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A quasi-experimental study estimating the impact of long-lasting insecticidal nets with and without piperonyl butoxide on pregnancy outcomes.



Long-lasting insecticidal nets (LLINs) are the main vector control tool for pregnant women, but their efficacy may be compromised, in part, due to pyrethroid resistance. In 2017, the Ugandan Ministry of Health embedded a cluster randomized controlled trial into the national LLIN campaign, where a random subset of health subdistricts (HSDs) received LLINs treated with piperonyl butoxide (PBO), a chemical synergist known to partially restore pyrethroid sensitivity. Using data from a small, non-randomly selected subset of HSDs, this secondary analysis used quasi-experimental methods to quantify the overall impact of the LLIN campaign on pregnancy outcomes. In an exploratory analysis, differences between PBO and conventional (non-PBO) LLINs on pregnancy outcomes were assessed.


Birth registry data (n = 39,085) were retrospectively collected from 21 health facilities across 12 HSDs, 29 months before and 9 months after the LLIN campaign (from 2015 to 2018). Of the 12 HSDs, six received conventional LLINs, five received PBO LLINs, and one received a mix of conventional and PBO LLINs. Interrupted time-series analyses (ITSAs) were used to estimate changes in monthly incidence of stillbirth and low birthweight (LBW; <2500 g) before-and-after the campaign. Poisson regression with robust standard errors modeled campaign effects, adjusting for health facility-level differences, seasonal variation, and time-varying maternal characteristics. Comparisons between PBO and conventional LLINs were estimated using difference-in-differences estimators.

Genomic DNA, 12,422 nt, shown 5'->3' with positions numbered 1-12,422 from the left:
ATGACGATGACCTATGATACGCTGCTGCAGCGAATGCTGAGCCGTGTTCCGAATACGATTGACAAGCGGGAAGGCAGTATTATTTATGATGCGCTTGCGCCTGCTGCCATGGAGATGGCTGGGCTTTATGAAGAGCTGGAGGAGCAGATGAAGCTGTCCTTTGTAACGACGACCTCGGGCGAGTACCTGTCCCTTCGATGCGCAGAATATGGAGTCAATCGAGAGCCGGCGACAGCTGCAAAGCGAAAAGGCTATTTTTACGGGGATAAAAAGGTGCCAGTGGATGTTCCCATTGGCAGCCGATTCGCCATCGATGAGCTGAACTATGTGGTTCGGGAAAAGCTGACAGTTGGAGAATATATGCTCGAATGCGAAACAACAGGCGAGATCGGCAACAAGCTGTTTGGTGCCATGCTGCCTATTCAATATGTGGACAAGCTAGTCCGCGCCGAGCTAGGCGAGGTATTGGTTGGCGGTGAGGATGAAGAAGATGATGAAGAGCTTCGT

ITSAs estimated the campaign was associated with a 26% [95% CI: 7-41] reduction in stillbirth incidence (incidence rate ratio (IRR) = 0.74 [0.59-0.93]) and a 15% [-7, 33] reduction in LBW incidence (IRR=0.85 [0.67-1.07]) over a 9-month period. The effect on stillbirth incidence was greatest for women delivering 7-9 months after the campaign (IRR=0.60 [0.41-0.87]) for whom the LLINs would have covered most of their pregnancy. The IRRs estimated from difference-in-differences analyses comparing PBO to conventional LLINs was 0.78 [95% CI: 0.52, 1.16] for stillbirth incidence and 1.15 [95% CI: 0.87, 1.52] for LBW incidence.


In this region of Uganda, where pyrethroid resistance is high, this study found that a mass LLIN campaign was associated with reduced stillbirth incidence. Effects of the campaign were greatest for women who would have received LLINs early in pregnancy, suggesting malaria protection early in pregnancy can have important benefits that are not necessarily realized through antenatal malaria services. Results from the exploratory analyses comparing PBO and conventional LLINs on pregnancy outcomes were inconclusive, largely due to the wide confidence intervals that crossed the null. Thus, future studies with larger sample sizes are needed.

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